As long-term care costs continue to rise, long-term care insurance can help cover expenses, but long-term care insurance cont...Read more
How to Use IRA Savings to Buy Long-Term Care Insurance
Long-term care insurance (LTCi) is an important element of good retirement planning, since it offers financial protection against unexpected illness or disability that would otherwise eat into savings. However, many LTCi plans are simply too expensive for most retirees or people nearing retirement age, and the costs just seem to be going up.
At the same time, the cost of medical care and assistance over a long period is even higher, and an unexpected illness could wipe out everything you’ve saved. You may not have enough after-tax dollars to pay for LTCi, but you can protect your retirement income by using money from your IRA to fund coverage.
Is It Possible to Avoid Taxes and Early Withdrawal Penalties?
Typically, withdrawals or non-qualified investments (including insurance purchases) made with IRA funds before the age of 59½ are subject to taxes and penalties. Certain allowances are made if you use IRA savings to pay for medical expenses that exceed 10 percent of your adjusted gross income, or if you’re unemployed and using these funds to buy medical insurance.
Although these exemptions don’t apply if you’re buying LTCi directly with your IRA savings, there are some indirect options available that allow you to avoid taxes and penalties. Here are two: fund a 20-pay life insurance plan or a qualified Health Savings Account (HSA) with part of the money saved in a traditional IRA. Both options can be done penalty-free before age 59 ½
Option 1: Convert Your IRA into LTC Insurance with a Tax-Qualified Annuity
If you invest in a tax-qualified annuity that makes internal distributions to an insurance carrier, you can indirectly pay for long-term care coverage using IRA money without additional tax penalties. Here’s how the process works:
- Step 1: Apply for 20-pay life insurance with LTC features
Apply for a 20-pay life insurance plan with an LTC rider, which can accelerate the death benefit to pay for long-term care. This policy will be funded with tax-qualified annuities that make annual distributions to the insurance policy over a 20-year period. After you apply, complete the underwriting process, and receive approval, you will be given a quote for the annual premiums required for this plan. The premiums may be higher than those for term insurance, but limited-pay plans offer lifetime security.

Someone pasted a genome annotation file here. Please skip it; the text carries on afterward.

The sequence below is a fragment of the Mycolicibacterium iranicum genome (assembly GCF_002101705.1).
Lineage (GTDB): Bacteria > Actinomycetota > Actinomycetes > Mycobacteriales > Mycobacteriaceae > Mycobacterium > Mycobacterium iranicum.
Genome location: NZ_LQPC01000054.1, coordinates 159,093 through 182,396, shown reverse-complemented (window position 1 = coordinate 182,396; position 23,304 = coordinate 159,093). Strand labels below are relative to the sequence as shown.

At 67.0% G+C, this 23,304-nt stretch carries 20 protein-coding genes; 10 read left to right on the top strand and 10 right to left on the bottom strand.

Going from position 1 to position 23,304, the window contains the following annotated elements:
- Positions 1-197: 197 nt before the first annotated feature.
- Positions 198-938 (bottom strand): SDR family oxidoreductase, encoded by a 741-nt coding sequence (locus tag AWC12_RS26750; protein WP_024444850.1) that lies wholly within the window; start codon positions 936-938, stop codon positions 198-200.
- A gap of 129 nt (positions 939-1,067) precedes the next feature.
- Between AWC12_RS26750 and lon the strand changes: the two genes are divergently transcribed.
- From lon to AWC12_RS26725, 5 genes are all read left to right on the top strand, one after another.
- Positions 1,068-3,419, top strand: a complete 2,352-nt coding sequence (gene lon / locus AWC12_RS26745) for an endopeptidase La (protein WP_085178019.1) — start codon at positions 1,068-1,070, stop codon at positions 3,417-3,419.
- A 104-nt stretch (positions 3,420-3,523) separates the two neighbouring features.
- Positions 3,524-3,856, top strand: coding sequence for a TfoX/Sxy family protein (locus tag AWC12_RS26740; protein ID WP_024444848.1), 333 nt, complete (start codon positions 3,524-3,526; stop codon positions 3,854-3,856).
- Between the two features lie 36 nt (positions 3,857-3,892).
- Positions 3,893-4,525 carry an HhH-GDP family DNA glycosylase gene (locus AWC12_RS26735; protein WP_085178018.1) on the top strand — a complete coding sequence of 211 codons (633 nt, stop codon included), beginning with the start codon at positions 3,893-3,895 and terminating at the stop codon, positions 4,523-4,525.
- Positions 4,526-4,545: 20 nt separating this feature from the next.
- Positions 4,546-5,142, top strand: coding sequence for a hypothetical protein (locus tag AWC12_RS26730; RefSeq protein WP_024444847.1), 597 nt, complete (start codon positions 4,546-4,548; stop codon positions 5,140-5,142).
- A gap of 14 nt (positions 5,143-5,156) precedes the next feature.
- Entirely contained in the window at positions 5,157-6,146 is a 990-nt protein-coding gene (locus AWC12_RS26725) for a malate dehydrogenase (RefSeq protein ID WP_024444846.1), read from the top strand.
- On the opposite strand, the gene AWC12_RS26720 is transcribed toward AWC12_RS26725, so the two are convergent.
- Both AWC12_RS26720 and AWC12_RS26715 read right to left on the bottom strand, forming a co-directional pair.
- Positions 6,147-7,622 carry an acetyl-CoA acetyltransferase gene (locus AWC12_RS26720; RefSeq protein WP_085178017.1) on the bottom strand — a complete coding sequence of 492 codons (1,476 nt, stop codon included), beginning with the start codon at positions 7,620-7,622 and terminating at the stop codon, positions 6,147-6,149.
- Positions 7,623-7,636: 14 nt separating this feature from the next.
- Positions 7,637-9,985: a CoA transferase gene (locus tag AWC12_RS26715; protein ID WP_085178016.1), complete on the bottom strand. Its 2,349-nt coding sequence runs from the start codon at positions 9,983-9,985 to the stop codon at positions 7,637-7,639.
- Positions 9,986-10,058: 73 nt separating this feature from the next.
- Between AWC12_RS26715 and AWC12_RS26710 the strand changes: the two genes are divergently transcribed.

- Step 2: Apply for IRA-based annuity plans to fund the policy
The second step is to determine the up-front cost of an IRA-based annuity where the annual dollar amount of income is the same as the insurance premiums, over a period of 20 years. Apply for this annuity type and include instructions for the company to directly credit your 20-pay life insurance plan with the annual gains from the annuity.
- Step 3: Use a direct transfer of IRA funds for annuity premiums
Directly transfer funds from your IRA to purchase your 20-year annuity. By paying an equal dollar amount directly into your life insurance policy, this annuity will fund your insurance coverage and keep it active for 20 years, after which the LTCi policy is paid in full.
You will receive IRS tax form 1099-R from the annuity company every year on the amount of taxable IRA money moved into the life insurance policy. While you still pay income tax on this amount, the payout and benefits from the policy will be tax-free for you and your beneficiaries. After you’ve made premium payments over a 20-year period, the death benefits will apply for your entire lifetime.
Option 2: Move IRA Funds into an HSA with LTC Benefits
You’re allowed to make a one-time tax-free transfer of IRA funds into a qualified HSA, which provides tax-advantaged savings for health care expenses in the future. Check if your HSA includes an option for long-term care, and consider this method only if you meet the eligibility rules.
The maximum transfer allowed is the same as the HSA contribution limit, which in 2017 is $3,400 for single people and $6,750 for families, with an additional $1,000 in catch-up contributions for those aged 55 and up. Remember, this limit will decrease based on how much you move from your IRA. You may also be liable for taxes and penalties if you’re no longer eligible for the HSA within 13 months from December 1st of the transfer year.
The amount saved by these strategies will vary depending on the individual’s or family’s needs, the amount transferred and the expense of the annuity applied for. But they are worth the trouble, in most cases; anytime you can use tax deferred dollars, it is a good thing.
If you want to be financially comfortable, safe and happy after you retire, it may be time to take another look at your IRA savings and investment portfolio. A self directed IRA might be your best option, since you retain full control over investments. Consult a professional advisor if you want to learn more about how it works.
Rick Pendykoski is the owner of Self Directed Retirement Plans LLC, a retirement planning firm based in Goodyear, AZ. He regularly writes for blogs at MoneyForLunch, Biggerpocket, SocialMediaToday, NuWireInvestor and his own blog for Self Directed Retirement Plans. Email firstname.lastname@example.org or visit www.sdretirementplans.com.
Created date: 06/16/2017